It was in October/November last year that images of men with glitter-adorned beards started to surface on the internet. This caught my eye immediately as I am somewhat of a magpie and have always been drawn to all things that sparkle and shine, especially as child. Raiding my mother’s jewellery box, tipping out and ogling its contents was a regular Sunday ritual at my house.
From there on I decided that I wanted to give it a go and create a few portraits of friends, but up the ante somewhat and apply a full face of makeup. I quite liked the idea of pushing and blurring the boundaries of feminine and masculine stereotypes.
I had been watching a lot of Drag Race, and have got a lot of my friends on the Ru Paul wagon now – it’s Sunday nights round someone’s house sorted. I just fell in love with everything about it – the costumes, the makeup, the wigs, the catfights! I wanted to give it a go. I had done some drag in my late teens – dipped my toe in, so to speak – but now I wanted to really try it properly. I started watching makeup tutorials online, practising on myself to hone my craft.
When it came to the start of the Bearded Brutes project I decided I was going to use my newly found makeup skills on all the guys. It ultimately has turned into a series of colourful, popart, kitsch, genderfuck portraits. Each one has their own story behind it. None of them are thrown together and they all reflect the model chosen.
I wanted to show gay males in an almost ambiguous way. Obviously you see that they are male first and foremost but with an added streak of playfulness and kitsch quality. Over the past few years I have become more and more integrated into the drag community, and with the #manchesterqueens whose zest for life and passion I really soaked up. What they do every weekend is a pure art form. It’s not just throw on some lashes and a cheap wig – it is cohesive, well planned, projected living artistry. I guess their influences transcended into my working style and this ultimately formed the Bearded Brutes.
There is so much pressure I think to conform these days and be so gender specific, but why? Why do we have to brand ourselves as gay, bi, trans, straight, gender neutral, etc? Society as a whole plays a big part in forcing people to decide who they are and what they are about. No thanks, not for me. I think that sometimes trying to conform stunts creativity and growth. What I am so lucky and grateful for is that I get to hang around with creative types all the time who never label themselves, and it’s a pretty exhilarating experience being in a label-free environment.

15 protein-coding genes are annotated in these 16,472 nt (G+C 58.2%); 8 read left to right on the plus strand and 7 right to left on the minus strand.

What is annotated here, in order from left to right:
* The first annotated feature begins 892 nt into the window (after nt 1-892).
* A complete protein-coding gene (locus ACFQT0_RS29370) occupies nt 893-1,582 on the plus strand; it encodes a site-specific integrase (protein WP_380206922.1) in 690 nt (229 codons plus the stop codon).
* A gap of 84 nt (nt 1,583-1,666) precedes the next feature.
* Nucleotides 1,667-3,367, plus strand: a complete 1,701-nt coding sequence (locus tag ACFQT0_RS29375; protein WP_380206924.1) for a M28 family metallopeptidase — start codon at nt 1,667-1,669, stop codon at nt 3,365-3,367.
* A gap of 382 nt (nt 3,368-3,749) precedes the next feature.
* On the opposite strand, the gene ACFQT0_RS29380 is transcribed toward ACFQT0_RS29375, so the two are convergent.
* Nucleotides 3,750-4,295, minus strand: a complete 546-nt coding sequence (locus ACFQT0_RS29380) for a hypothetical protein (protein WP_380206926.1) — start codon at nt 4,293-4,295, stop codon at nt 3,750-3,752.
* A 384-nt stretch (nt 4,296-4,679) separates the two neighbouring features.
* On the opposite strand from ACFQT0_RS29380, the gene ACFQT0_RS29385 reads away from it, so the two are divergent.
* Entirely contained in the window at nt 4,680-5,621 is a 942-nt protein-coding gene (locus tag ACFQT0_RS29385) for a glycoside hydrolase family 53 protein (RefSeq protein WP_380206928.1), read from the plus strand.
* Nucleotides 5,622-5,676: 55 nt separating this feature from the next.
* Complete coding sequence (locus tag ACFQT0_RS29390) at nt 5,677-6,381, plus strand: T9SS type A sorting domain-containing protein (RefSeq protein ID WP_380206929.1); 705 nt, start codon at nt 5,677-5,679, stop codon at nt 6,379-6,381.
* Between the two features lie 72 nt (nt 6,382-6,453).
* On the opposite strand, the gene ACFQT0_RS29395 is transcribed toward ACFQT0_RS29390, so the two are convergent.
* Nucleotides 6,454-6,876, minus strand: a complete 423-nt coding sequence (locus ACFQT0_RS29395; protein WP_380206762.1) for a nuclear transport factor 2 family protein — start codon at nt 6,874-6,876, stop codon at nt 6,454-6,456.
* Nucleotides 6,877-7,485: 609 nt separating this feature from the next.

Each model is handpicked by myself and, although they don’t know it, have been in my mind’s eye for some time. I don’t just pick people with beards. I think about the person, their personality, look, creativity, etc. Every Brute has been amazing and thoroughly enjoyed this process of becoming one of the glittered 20. I would never have used someone who didn’t have a fire in their belly like I do right now. It is evident from the series so far that these guys are having a ball!
The style of each Brute is simply put together from conversations I have with them before and during, by tapping into their psyche – learning what makes them tick, excites them and even how they think they would look as a bearded beauty.
I am first and foremost a freelance photographer by trade and, although I love my job to death, I love to break away from time to time and just have no boundaries. When you are shooting commercial work, be it food, hospitality and even portraits for a client, there are always dos and don’ts and more often than not a fairly strict brief to follow. That comes with the territory, and I have learnt over the years that is just the way the industry works. When I do personal projects like this one my mind just runs amok, off the page.
I wanted to produce something that when you walk into the gallery and see these on the wall you just go: “Oh my.” I wanted them to be bursting at the seams with individuality, colour and personality. The world has become such a dark dangerous place of late, I wanted to turn the light back on.